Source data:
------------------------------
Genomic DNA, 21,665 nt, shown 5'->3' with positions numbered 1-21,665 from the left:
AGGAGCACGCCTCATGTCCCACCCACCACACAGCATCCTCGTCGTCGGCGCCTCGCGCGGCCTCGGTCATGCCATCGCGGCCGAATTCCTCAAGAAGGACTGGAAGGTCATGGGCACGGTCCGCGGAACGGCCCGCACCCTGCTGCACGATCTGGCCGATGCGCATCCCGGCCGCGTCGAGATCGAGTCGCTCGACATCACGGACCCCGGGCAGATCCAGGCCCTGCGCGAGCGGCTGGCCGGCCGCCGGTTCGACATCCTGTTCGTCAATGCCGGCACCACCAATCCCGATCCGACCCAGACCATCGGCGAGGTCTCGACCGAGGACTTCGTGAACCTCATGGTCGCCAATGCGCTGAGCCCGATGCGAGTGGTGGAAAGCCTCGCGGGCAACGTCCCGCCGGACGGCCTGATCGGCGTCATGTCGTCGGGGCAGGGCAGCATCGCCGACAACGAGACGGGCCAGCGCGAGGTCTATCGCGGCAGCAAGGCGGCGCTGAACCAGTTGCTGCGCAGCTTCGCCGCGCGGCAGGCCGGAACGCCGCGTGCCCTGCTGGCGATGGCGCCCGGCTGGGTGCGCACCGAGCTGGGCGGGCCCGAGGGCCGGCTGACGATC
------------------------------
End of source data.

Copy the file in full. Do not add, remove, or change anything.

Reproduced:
Genomic DNA, 21,665 nt, shown 5'->3' with positions numbered 1-21,665 from the left:
AGGAGCACGCCTCATGTCCCACCCACCACACAGCATCCTCGTCGTCGGCGCCTCGCGCGGCCTCGGTCATGCCATCGCGGCCGAATTCCTCAAGAAGGACTGGAAGGTCATGGGCACGGTCCGCGGAACGGCCCGCACCCTGCTGCACGATCTGGCCGATGCGCATCCCGGCCGCGTCGAGATCGAGTCGCTCGACATCACGGACCCCGGGCAGATCCAGGCCCTGCGCGAGCGGCTGGCCGGCCGCCGGTTCGACATCCTGTTCGTCAATGCCGGCACCACCAATCCCGATCCGACCCAGACCATCGGCGAGGTCTCGACCGAGGACTTCGTGAACCTCATGGTCGCCAATGCGCTGAGCCCGATGCGAGTGGTGGAAAGCCTCGCGGGCAACGTCCCGCCGGACGGCCTGATCGGCGTCATGTCGTCGGGGCAGGGCAGCATCGCCGACAACGAGACGGGCCAGCGCGAGGTCTATCGCGGCAGCAAGGCGGCGCTGAACCAGTTGCTGCGCAGCTTCGCCGCGCGGCAGGCCGGAACGCCGCGTGCCCTGCTGGCGATGGCGCCCGGCTGGGTGCGCACCGAGCTGGGCGGGCCCGAGGGCCGGCTGACGATC